The tenosynovitis score decreased significantly more in the adalimumab group than in the placebo group. This is an important finding, as tenosynovitis has been found to be a predictor of erosive progression in patients with early RA.19 Further, the decrease in the osteitis score was only significant in the adalimumab group, indicating that the suppression of inflammation was better in the adalimumab group than in the placebo group. The difference in the tenosynovitis and osteitis changes in the two treatment groups is in accordance with the finding in the entire OPERA cohort that radiographic progression was less in the adalimumab group than in the placebo group,13 although we could not show the same difference in the 1-year follow-up in this subgroup of patients. After 12 months of treatment, the proposed MRI remission state (osteitis score=0 and synovitis score ≤5) was reached by 41% and 46% in the placebo and the adalimumab group, respectively. Both synovitis and osteitis have been found to be predictive of subsequent MRI bone erosion, and tight control of these two measures is important.16 ,20 ,21 The synovitis cut-off point was selected based on an international study documenting a minimal risk of erosive progression in patients with a synovitis score ≤5.16 The proportion of patients reaching clinical low disease activity and remission was comparable to that in the entire OPERA cohort.13
DCE-MRI parameters were tested as potential future outcome measures in a subset of 14 patients. There were no statistically significant decreases in the DCE-MRI or the RAMRIS disease activity scores from 0 to 12 months. The sample size in the DCE-MRI cohort was very small and only two patients had clinical involvement of the hand at baseline. Nevertheless, DCE-MRI and RAMRIS disease activity measures were highly correlated. The correlation coefficients between RAMRIS synovitis and Nvoxel scores were similar to those found in a previous study using the same computer-aided method for DCE-MRI analysis and a 0.2 T MRI unit.22 The pronounced treatment-induced changes in DCE-MRI parameters and the high reproducibility found suggest that further and larger studies of DCE-MRI as outcome measure in clinical trials would be useful.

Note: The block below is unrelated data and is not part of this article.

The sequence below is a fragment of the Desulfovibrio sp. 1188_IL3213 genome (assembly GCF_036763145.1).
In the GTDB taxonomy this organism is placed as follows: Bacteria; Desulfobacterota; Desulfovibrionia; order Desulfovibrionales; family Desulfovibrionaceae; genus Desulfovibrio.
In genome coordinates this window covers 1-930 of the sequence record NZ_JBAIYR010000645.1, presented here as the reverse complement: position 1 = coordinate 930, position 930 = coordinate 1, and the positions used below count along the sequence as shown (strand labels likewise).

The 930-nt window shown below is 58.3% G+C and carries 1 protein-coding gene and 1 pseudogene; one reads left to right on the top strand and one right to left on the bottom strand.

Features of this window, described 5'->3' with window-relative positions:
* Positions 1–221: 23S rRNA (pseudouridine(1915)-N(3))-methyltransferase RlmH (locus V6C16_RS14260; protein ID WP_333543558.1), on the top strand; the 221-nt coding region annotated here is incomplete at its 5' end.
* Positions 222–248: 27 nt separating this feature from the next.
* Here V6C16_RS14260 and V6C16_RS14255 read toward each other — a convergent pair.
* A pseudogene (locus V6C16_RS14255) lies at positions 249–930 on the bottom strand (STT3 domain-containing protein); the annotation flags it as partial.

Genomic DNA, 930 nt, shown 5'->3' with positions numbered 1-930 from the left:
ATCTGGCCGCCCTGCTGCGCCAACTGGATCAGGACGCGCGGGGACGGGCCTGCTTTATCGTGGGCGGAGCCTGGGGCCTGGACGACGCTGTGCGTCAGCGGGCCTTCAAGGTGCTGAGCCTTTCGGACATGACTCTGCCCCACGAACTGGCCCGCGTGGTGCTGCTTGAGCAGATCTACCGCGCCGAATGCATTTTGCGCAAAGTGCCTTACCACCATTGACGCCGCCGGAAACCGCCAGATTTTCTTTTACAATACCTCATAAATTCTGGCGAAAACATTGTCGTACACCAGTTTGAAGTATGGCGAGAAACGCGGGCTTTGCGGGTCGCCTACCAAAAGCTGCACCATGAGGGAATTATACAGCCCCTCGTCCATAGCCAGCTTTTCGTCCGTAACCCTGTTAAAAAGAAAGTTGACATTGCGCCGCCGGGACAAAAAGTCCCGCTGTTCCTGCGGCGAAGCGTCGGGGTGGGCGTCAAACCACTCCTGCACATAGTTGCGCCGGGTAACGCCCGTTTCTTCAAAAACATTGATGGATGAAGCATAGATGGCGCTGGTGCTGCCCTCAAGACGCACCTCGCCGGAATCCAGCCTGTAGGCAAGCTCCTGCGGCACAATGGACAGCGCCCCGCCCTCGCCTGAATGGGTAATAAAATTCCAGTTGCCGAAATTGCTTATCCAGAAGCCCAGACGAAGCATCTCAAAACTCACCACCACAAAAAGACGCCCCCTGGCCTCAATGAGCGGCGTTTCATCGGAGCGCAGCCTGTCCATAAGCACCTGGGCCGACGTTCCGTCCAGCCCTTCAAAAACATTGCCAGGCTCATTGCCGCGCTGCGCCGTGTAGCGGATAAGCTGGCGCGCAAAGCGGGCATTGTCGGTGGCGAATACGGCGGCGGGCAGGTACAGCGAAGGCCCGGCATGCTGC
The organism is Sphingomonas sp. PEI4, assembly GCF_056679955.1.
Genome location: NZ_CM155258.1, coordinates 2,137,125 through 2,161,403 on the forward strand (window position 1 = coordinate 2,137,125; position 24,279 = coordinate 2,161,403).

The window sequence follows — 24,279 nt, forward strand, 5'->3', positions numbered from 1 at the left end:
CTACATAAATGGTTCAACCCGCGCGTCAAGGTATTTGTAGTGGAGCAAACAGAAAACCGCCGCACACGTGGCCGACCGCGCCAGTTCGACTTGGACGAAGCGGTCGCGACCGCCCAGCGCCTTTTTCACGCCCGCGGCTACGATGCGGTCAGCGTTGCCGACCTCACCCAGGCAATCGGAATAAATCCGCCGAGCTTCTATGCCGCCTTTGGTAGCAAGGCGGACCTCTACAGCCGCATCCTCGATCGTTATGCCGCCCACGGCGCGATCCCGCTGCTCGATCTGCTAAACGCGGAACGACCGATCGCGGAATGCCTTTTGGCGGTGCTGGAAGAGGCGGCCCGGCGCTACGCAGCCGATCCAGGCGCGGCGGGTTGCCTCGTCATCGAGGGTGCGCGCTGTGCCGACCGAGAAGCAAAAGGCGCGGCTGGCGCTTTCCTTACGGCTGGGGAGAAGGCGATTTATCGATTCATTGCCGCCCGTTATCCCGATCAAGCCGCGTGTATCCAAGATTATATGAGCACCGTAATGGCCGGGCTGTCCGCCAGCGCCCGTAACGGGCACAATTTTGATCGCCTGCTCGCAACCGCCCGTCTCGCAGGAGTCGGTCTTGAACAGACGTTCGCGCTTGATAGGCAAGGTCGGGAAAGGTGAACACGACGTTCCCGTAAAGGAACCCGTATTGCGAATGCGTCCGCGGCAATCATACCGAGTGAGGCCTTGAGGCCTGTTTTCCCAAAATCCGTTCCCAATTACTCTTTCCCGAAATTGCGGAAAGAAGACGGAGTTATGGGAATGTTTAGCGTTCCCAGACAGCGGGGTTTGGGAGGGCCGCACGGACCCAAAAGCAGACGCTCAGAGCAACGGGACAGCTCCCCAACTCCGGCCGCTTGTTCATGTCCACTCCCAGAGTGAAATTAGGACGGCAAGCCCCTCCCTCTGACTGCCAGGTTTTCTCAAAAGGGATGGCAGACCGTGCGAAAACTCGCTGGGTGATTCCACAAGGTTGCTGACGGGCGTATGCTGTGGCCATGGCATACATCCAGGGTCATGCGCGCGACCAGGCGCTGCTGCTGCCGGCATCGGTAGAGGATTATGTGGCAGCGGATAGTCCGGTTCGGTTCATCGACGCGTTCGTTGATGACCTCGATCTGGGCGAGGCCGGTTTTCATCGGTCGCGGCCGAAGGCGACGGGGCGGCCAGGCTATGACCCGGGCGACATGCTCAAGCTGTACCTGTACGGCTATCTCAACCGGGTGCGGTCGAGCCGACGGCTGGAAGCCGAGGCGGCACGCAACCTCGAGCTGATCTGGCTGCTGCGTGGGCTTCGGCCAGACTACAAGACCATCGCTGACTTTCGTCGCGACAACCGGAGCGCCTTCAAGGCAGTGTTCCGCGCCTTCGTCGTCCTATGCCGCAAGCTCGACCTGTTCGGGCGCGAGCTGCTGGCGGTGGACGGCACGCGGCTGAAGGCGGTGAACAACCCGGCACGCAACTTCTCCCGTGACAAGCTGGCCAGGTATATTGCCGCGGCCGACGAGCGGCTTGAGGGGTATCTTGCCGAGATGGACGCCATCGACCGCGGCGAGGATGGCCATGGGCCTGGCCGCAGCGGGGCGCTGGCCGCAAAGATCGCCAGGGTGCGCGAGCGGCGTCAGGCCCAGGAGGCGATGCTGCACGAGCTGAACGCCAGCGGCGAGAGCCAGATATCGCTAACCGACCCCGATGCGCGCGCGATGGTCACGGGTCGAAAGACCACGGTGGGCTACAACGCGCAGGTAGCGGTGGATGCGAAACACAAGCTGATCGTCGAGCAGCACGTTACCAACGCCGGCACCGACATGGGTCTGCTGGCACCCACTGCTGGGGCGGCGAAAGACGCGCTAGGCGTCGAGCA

In this study, the intrareader agreement for scores of inflammatory parameters in conventional MRI was similar to that previously reported, but slightly lower for the structural damage scores.10 ,11 ,23 However, in our study the reader was blinded to the order of the images, and also, the patients had low disease activity and almost no structural damage progression in the 12-months’ follow-up, neither radiographically nor as assessed by MRI, which probably explains the lower intrareader agreement for structural damage change scores.
This study has some limitations. Radiographic and MRI findings were scored blinded to chronology, whereas clinical outcomes were not, which might bias clinical assessment towards higher treatment responses. The MRI was carried out with four different MRI units, with different field strengths, and this might have affected the MRI reads. The sample size was relatively small and minimal structural progression was seen, which may be one explanation for the absence of any statistically significant difference between the two treatment groups. Furthermore, we cannot rule out the possibility that there was some selection bias, as the patients who did not enter the MRI substudy had higher disease activity than those who did participate.